When it comes to E-Bodies, it’s safe to say that Dale Cole from Alberta, Canada has one of the most unique pair of E-Bodies out there. For those that don’t know, the E-Body platform consists of the 1970-1974 Dodge Challenger and 1970-1974 Plymouth Barracuda/’Cuda. Both are absolutely fantastic in their own rights and Dale proudly owns one of each; both 1971 model years.
As you may remember, we featured his stunning 1971 Dodge Challenger R/T back in January. Now, we’re going to take a look at his 1971 Plymouth ‘Cuda and it just so happens to be one of our favorite Hi-Impact colors; GY3 Curious Yellow!
Dale tells us, “I started looking for a 1971 ‘Cuda around 1997. The Internet was not that popular yet back then so most of the resources available were in paper form such as Hemmings Motor News, The Bargain Finder, Auto Trader and of course, newspaper classifieds. I was fairly particular on the car I wanted; it had to be a 1971 with a 4-Speed and it had to be GY3 Curious Yellow. I wanted something numbers matching with a shaker hood and preferably a 440 Six Barrel as well.”
By 1999, the Internet was taking off fast and new Mopar classified sites were popping up daily. Dale quickly realized that a numbers matching 440 Six Barrel V-code ‘Cuda was not going to be easy to find within his price range. It wasn’t until the fall of 1999 after searching a new auction site called eBay that he found something close to what he was looking for.
The car was a nice rust free ‘Cuda with factory GY3 paint. It was somewhat restored sometime in the mid 1990s and by that time, the original 383 was gone and replaced with a 440. The automatic transmission was also swapped out for a 4-Speed. “I placed a bid but did not reach the reserve. A few days after the auction, I was contacted by the seller asking if I was still interested in the ‘Cuda as it didn’t sell,” explains Dale.
He continues to say, “I flew from Alberta to Nashville, Tennessee to look at it in person. The ‘Cuda was basically a nice driver but looked to be pieced together with lots of incorrect and missing pieces. What sold me was the fact that it was a real southern dry GY3 ‘Cuda. A deal was struck and arrangements were made to have the car shipped to Canada.”
Once Dale got the car home, he quickly decided that since it wasn’t numbers matching, he would build his dream 440 Six Barrel ‘Cuda. By 2007, he had located all of the proper parts required to build the car to Six Barrel specifications.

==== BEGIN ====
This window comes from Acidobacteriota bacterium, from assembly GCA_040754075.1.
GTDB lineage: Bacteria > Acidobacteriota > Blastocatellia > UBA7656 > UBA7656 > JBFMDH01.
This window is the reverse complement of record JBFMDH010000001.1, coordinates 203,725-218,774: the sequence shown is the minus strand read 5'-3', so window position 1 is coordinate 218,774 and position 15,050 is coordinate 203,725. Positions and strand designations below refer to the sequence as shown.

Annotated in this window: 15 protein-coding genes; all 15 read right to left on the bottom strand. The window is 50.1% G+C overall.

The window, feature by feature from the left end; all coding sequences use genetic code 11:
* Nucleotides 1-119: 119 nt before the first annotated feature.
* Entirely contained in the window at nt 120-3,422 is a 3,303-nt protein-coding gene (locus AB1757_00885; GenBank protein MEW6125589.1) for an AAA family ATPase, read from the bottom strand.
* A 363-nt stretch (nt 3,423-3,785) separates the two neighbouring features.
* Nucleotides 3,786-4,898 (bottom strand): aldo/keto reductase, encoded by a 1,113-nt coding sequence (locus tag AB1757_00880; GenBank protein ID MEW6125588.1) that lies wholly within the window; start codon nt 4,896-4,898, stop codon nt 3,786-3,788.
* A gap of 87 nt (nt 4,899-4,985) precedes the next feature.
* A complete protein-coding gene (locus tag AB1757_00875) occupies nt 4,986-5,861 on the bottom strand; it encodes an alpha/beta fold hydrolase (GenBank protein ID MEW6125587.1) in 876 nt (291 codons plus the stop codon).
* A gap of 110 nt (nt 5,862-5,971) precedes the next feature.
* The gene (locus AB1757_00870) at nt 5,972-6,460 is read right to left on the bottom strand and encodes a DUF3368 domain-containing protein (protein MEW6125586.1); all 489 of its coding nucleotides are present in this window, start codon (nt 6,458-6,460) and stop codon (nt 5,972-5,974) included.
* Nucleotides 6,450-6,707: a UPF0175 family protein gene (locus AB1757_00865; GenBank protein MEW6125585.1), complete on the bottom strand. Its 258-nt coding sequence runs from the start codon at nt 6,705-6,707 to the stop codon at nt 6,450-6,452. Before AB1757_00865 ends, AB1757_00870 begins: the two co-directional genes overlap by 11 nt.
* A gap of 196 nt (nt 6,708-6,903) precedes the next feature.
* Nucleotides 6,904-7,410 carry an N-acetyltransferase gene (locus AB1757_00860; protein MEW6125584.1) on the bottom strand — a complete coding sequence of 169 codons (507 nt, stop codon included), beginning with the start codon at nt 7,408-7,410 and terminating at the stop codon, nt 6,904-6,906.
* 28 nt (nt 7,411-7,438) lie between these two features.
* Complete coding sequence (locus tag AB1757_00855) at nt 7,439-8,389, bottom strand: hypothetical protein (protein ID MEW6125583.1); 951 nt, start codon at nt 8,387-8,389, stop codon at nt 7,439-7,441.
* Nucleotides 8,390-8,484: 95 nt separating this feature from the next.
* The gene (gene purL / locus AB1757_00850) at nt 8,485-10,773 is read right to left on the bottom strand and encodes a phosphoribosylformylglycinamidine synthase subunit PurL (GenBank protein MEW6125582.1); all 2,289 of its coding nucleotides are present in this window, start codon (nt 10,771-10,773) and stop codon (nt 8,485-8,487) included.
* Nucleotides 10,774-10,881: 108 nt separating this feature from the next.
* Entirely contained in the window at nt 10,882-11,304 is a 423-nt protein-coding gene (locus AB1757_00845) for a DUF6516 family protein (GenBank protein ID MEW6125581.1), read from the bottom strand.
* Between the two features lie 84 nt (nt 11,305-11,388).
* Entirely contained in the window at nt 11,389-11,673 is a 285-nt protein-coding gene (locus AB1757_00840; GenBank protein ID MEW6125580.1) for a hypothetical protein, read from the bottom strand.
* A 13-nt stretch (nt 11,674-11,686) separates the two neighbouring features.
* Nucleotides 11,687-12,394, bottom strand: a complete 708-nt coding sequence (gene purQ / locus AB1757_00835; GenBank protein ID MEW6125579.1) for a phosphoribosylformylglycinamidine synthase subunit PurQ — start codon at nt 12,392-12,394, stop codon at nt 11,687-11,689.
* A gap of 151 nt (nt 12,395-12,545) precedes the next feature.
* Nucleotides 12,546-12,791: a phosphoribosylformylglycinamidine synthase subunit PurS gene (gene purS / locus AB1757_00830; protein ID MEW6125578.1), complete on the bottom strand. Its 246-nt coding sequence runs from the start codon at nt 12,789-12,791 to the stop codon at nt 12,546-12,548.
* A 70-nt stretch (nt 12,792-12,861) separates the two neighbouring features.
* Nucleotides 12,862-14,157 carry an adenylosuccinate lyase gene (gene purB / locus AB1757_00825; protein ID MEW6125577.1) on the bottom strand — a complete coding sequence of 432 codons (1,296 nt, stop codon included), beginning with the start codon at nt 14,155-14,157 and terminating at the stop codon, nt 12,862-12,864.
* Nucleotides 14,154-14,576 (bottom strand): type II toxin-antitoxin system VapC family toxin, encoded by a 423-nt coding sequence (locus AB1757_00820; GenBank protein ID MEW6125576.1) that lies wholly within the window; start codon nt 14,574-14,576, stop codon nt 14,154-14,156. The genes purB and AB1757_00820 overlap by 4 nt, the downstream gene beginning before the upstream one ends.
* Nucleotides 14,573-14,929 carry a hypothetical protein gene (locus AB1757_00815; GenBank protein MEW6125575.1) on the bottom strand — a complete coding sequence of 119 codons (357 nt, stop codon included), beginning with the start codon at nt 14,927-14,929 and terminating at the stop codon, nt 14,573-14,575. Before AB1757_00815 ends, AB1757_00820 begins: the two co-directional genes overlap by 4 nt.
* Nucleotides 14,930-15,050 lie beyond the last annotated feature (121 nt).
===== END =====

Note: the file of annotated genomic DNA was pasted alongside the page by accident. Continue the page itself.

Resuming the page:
This included a G440 HP2 block, complete date code Six Barrel setup, skid plate K-frame, lower control arms with front sway bar tabs, power disc brakes, power steering pump cooler, Dana 60 Sure Grip rear differential, correct 26” radiator, torque boxes, heavy leaf springs, and a date code correct A833 4-Speed transmission.
By this time, Dale had gotten to know Kori Alexander over at Show and Go Restoration in Red Deer, Alberta. He tells us, “Kori was the obvious choice to do the work because of his deep knowledge of details with these cars. While Kori was building the power train, I was still enjoying driving the car.”
At the same time, Dale was also getting other things corrected or restored to prepare for the power train swap. For that work, he took the ‘Cuda to the Classic Car Ranch in Rimbey, Alberta. The incorrect 1970 trunk lid with the 1970 Go-Wing was replaced with the proper 1971 lid and 1971 Gull wing. The tail panel chrome was installed along with a six way seat, rocker moldings and a Rim Blow steering wheel. All new tinted door glass from AMD was also installed.
Once Kori had the power train completed, Dale brought the ‘Cuda to Kori’s shop and the swap was done. A couple of days later, the car was finished and ready to enjoy. Dale tells us, “With the power train installed, I was now focused on the fender tag options and putting correct date code parts on the rest of the car.”
“The car was coded for a black vinyl top and elastomeric bumpers so a set of bumpers were purchased from Jean Gregory. I then sent the ‘Cuda to Rob Polson at Prairiefire Paint in Consort, Alberta where he installed the vinyl top and also installed and painted the rear window louvers, grille, radiator support, and the correct 1971 hood.”
In closing, he says, “Today the car is enjoyed and driven almost on every nice day we have up here in Alberta. I consider it the next best thing to having a real V-code but can enjoy it without the stress of a few rock chips or scratches. I do plan on painting it one day when it starts showing the wear and tear but until then, it will continue to be driven as much as possible!”